29 July, 1975
It was wonderful being home, especially seeing Guy after so long. But, as I wrote to Mum and Dad – being in Alaska was one of my greatest experiences ever. I felt that I had been shown a marvellous treasure, though I found it hard to explain to anyone that it was worth giving up friends and “the best summer that Montreal ever had” for running around on ocean ice, coming across vividly coloured patches of flowers in seemingly flat, undifferentiated tundra and sitting around at Meade River after midnight listening to the camp’s music – two University of Alaska Profs playing a violin and the bagpipes. There is an addictive smell to the tundra, that of Labrador Tea (Ledum groenlandicum), I wanted to smell it again and immediately started working on returning for the 1976 active season.
In September I attended an Arctic conference held in Ottawa, Canada and again serendipity took over. I had been writing to and begging arctic researchers to collect soil samples for me, so that I would have an overall idea of biodiversity in the Canadian arctic. The Arctic Conference was a chance to meet many and thank them personally. And so I met Grace and Monty Wood who would remain colleagues and friends. Monty is a natural teacher – and shares his wisdom easily. I had corresponded with the mite guru, Evert Lindquist, a colleague of Monty’s at the Canadian National Collection of Insects, Arachnids and Nematodes, but had never met him. Monty summarily removed me from an “uninformative” session at the Conference and deposited me on Evert’s doorstep in the K.W. Neatby Building at the Central Experimental Farm with the introduction “Val Behan – she’s interested in mites”. And so began a close collegiality that still continues.
Arctic North America 1976
Peter Baril, the CBC reporter stationed in Iqaluit at the time, was my door to the Eastern Arctic of Baffin Island. I knew Peter through Indra Harry, with whom I had shared an apartment when doing my M.Sc. He offered me the first floor of his house for sleeping, setting up extractors and microscope, and so late June 1976, I was off to Frobisher Bay. Somehow it reminded me of Connemara, and so my parents were reassured, especially as I wrote “Mum, I was talking to a 10-year old Inuit kid from here that has never seen a polar bear, so it really is as safe as Connemara!”. I loved the Inuit kids who would politely ask “Can we come and visit?” before coming in and checking mites crawling around under the microscope. I had arranged to use lab. facilities at Iqaluit hospital for preparing media for feeding experiments on the mites and was surprised how well-staffed it was with 5 doctors, 17 nurses and 1 surgeon, and at their kindness tolerating me.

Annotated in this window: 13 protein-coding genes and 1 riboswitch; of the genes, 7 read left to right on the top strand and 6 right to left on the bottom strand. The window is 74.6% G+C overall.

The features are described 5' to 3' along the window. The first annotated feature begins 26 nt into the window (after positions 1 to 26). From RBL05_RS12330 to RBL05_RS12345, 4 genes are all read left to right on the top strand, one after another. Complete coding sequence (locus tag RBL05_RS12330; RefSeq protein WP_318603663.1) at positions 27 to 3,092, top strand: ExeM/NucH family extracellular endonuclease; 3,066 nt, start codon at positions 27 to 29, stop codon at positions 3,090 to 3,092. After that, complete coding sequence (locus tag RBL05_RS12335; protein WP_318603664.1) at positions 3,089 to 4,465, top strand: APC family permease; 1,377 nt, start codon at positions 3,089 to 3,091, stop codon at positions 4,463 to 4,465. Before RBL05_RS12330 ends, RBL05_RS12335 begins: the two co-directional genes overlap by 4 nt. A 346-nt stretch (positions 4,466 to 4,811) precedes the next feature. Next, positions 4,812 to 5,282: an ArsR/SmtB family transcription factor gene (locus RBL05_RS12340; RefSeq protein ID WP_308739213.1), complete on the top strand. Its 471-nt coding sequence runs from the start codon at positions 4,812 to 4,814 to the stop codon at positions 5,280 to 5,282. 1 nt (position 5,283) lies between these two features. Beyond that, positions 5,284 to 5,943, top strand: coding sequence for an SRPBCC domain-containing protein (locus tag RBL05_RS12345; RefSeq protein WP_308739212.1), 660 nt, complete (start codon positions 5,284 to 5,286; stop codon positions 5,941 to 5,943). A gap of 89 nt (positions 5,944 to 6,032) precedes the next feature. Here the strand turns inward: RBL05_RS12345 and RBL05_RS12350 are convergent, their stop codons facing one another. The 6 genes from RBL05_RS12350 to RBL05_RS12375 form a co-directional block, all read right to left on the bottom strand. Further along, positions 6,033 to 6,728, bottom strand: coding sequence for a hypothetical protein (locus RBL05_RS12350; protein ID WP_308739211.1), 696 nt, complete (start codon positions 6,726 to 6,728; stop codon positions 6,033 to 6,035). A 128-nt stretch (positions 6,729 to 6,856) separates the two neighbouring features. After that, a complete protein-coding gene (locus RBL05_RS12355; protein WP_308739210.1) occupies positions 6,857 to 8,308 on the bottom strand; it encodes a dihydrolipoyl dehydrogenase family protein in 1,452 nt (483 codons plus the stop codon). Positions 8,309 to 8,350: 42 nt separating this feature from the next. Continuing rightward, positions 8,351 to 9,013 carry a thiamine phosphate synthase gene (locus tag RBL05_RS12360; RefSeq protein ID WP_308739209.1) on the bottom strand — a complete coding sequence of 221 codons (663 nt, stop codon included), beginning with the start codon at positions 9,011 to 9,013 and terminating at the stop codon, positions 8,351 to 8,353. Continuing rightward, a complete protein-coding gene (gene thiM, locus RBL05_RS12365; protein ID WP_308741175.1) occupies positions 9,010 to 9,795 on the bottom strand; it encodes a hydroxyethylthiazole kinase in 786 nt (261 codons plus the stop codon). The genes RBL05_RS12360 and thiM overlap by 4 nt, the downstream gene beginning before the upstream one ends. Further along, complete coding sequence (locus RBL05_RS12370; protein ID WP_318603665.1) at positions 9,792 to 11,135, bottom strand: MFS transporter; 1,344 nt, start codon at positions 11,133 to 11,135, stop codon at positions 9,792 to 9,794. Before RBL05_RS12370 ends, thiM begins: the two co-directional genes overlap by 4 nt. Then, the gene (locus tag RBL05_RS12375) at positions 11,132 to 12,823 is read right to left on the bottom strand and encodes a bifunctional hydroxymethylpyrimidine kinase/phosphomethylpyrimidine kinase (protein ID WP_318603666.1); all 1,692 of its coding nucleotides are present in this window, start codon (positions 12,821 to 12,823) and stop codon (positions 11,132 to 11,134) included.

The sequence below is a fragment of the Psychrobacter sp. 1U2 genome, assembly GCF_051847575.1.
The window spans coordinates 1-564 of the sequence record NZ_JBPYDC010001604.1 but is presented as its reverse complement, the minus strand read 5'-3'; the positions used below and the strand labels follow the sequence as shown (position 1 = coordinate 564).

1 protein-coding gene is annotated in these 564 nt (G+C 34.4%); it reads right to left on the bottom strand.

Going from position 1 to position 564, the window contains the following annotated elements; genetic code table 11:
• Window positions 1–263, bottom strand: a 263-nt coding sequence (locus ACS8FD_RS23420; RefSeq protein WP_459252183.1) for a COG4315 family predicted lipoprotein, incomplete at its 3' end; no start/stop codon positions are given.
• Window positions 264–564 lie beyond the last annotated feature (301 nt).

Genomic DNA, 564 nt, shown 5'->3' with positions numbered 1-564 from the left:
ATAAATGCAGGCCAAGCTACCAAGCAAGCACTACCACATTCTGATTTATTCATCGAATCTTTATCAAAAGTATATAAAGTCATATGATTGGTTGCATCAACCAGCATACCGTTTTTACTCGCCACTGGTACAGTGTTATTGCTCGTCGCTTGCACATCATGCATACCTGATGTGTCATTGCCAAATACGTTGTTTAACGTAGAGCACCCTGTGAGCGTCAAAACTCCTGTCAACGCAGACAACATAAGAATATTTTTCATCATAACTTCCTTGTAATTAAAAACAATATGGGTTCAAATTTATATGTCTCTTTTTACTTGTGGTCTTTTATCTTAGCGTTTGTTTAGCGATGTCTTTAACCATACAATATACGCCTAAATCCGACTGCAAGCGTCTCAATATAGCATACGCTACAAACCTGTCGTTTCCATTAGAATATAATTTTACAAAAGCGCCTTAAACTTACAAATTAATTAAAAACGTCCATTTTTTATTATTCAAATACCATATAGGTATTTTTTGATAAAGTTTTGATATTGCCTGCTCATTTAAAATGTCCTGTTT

Each day I would explore a different path around Iqaluit, collecting mites from different microhabitats, and butterflies for colleagues. I could collect mites no matter what the weather was like, but needed sunny days for the butterflies. At weekends kids would join me telling me the local names for plants and those which they eat. They have adopted me and give me kisses and nose rubs because I make then chocolate-chip cookies! Other weekends I had the company of summer students at CBC or medical students and residents doing their elective in Iqaluit. Through their local girlfriends I learned something of the Iqaluit culture.
The Hudson Bay Co. store used to be in Apex rather than Iqaluit, and when boats came with the year’s supplies, Iqaluit residents would rush along the 3 mile sea-side path to Apex to help with the unloading. Peter’s second in command at the CBC station here thinks nothing of taking off after work on Friday on a 14 hour skidoo trip to Lake Harbour to kill skin and clean as many caribou as possible, and then be back in time for work Monday. I’d have loved to talk with the elders but did not speak their language, and it would take a lot longer than my short time staying in Iqaluit to be accepted into their homes.
Like all newcomers to a northern town I was shocked by the price of food and what was available. Everything, other than arctic char, seemed to be 3 times the price in Montreal. And the logic of the Arctic Ventures shop having the basics such as flour, soup and soap and 6 types of caviar escaped me. Although stores were waiting for the sea-lift to renew supplies, and had limited amounts of most items, the supply of soft-drinks was amazing, everyone seemed to drink the stuff and people’s teeth suffered as a result.
12 July 1976
I’m off to Igloolik on Wednesday for 5 days and really looking forward to it. Igloolik is a real Inuit village that got established around a trading post, unlike Iqaluit which was started by the US army. Peter Baril went up there for a week covering a meeting of settlement councillors from the Eastern arctic which is taking place there and paying the CBC station there their once-in-awhile visit. He will phone the lab. and tell them I’m coming.